A major decision was just handed down this week when Florida’s Supreme Court upheld the state’s controversial drug possession statute. The case, Florida v. Luke Jarrod Adkins, was a closely watched one as the implications for defendants across the state was great. In a 5-2 ruling, the court upheld a law that says defendants arrested with drugs are presumed to have known that what they had was illegal. Moreover, if the defendant claims ignorance, then the law mandates that they must prove that to the jurors.
The decision means that Florida’s definition of drug possession does not require “knowledge” of the illegality of the action, putting Florida in a very small group of states. In fact, at least 48 other states require prosecutors to prove to the jury that the defendant knew they were carrying illegal drugs. The law says that prosecutors still must prove that the defendant was in possession of something, they just don’t have to show that the defendant knew what he had was illegal.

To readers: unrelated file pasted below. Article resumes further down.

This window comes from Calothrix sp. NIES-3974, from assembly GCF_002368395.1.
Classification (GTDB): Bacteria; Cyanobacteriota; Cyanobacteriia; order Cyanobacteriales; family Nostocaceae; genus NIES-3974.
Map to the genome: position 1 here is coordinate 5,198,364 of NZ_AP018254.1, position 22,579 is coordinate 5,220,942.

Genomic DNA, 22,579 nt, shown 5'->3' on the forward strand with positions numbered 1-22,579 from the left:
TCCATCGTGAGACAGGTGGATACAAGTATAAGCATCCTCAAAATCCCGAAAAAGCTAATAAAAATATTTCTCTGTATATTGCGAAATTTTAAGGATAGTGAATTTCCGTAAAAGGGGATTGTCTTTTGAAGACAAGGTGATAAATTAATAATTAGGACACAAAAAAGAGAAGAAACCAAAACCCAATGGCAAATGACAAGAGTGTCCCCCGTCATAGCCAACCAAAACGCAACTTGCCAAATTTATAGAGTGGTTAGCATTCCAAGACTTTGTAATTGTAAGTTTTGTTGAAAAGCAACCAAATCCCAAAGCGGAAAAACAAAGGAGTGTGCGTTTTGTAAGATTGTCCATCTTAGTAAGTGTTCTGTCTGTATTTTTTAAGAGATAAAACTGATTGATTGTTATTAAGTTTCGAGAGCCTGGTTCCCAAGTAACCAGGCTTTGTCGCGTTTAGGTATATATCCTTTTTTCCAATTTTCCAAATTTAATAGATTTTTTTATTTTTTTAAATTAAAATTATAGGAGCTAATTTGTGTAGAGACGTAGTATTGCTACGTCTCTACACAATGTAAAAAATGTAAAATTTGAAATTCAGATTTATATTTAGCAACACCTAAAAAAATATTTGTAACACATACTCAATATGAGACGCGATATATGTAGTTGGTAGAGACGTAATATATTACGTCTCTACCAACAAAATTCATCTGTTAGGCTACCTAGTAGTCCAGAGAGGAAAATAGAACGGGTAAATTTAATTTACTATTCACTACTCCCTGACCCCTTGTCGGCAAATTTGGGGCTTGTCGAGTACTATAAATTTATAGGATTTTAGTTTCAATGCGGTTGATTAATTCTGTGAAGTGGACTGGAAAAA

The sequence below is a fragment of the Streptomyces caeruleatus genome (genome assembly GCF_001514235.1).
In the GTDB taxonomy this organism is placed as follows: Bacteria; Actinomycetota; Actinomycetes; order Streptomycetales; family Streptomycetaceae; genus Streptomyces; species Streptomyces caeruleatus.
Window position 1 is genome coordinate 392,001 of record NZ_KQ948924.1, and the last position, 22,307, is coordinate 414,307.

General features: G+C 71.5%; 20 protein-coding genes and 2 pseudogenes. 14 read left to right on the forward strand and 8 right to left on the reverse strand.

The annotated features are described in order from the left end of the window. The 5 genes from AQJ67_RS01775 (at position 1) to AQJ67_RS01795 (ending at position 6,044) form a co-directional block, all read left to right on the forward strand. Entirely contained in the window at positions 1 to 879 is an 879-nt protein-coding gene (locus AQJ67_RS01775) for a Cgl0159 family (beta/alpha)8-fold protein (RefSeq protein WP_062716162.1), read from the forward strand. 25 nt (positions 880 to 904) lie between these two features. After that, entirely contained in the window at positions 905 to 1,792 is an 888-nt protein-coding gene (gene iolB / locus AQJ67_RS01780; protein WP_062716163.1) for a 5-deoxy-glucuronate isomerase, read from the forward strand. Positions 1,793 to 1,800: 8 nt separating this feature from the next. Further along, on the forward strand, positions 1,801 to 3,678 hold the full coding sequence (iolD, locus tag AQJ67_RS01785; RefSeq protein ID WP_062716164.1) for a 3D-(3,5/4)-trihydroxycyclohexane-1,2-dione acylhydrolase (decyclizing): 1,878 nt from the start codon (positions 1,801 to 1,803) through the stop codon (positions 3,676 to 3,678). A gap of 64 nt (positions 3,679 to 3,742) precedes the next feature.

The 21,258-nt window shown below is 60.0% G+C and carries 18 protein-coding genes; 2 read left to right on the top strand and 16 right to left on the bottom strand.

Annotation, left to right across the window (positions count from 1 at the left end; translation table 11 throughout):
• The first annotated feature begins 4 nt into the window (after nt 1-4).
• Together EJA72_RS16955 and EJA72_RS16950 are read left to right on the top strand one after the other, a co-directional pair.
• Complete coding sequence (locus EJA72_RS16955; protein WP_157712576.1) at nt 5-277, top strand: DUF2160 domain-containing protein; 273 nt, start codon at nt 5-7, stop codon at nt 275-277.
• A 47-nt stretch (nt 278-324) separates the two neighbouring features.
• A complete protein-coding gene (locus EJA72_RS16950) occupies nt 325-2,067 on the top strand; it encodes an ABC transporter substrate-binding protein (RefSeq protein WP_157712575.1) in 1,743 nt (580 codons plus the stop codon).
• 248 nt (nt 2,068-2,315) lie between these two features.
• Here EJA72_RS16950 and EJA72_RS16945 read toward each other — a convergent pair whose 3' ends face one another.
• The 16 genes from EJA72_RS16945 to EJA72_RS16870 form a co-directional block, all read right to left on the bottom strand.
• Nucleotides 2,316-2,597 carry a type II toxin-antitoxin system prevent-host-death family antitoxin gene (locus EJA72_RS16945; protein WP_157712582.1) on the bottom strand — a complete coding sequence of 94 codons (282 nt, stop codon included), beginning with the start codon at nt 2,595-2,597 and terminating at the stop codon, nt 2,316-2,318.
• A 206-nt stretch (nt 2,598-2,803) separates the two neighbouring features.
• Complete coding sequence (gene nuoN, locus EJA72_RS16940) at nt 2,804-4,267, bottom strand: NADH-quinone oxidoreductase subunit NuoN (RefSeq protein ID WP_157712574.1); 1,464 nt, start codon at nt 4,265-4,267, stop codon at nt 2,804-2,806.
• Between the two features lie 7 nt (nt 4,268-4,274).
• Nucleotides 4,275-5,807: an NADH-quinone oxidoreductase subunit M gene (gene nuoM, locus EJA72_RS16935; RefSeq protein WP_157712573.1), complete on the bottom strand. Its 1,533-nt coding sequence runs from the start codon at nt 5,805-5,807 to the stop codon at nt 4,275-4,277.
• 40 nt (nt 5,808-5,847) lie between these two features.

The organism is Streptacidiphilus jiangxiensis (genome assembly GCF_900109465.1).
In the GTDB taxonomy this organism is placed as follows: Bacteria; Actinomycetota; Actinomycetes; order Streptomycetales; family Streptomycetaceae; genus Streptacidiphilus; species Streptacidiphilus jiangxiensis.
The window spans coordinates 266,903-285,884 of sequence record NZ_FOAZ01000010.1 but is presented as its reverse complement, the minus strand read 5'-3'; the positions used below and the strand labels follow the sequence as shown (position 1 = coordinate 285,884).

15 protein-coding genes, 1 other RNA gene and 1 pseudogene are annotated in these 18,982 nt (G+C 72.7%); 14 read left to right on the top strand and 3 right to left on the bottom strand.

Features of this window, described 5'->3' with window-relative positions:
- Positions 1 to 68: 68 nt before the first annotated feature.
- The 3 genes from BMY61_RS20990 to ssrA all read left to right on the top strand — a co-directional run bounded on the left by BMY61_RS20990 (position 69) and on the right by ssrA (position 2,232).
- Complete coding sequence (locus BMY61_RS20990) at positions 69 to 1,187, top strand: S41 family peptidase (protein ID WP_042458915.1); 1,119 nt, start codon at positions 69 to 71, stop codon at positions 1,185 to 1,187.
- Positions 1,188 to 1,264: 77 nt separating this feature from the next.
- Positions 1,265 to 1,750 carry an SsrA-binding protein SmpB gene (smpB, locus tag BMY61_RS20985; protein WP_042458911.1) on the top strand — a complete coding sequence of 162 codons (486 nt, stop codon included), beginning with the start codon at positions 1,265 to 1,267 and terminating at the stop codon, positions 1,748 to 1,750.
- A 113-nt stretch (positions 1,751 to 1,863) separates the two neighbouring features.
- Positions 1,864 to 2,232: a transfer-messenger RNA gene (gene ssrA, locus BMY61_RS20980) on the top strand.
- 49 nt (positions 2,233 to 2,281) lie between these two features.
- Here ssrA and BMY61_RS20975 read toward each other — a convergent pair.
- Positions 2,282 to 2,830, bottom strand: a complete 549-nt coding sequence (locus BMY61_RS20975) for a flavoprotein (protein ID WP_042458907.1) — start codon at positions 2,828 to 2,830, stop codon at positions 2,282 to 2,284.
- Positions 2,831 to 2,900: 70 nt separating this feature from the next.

The Supreme Court took the case after a state circuit judge in Manatee County threw out 46 drug possession cases, saying they were at odds with a lower federal court’s opinion finding the law unconstitutional. However, lower federal court decisions are not binding on state courts and the issue was appealed directly to the high court.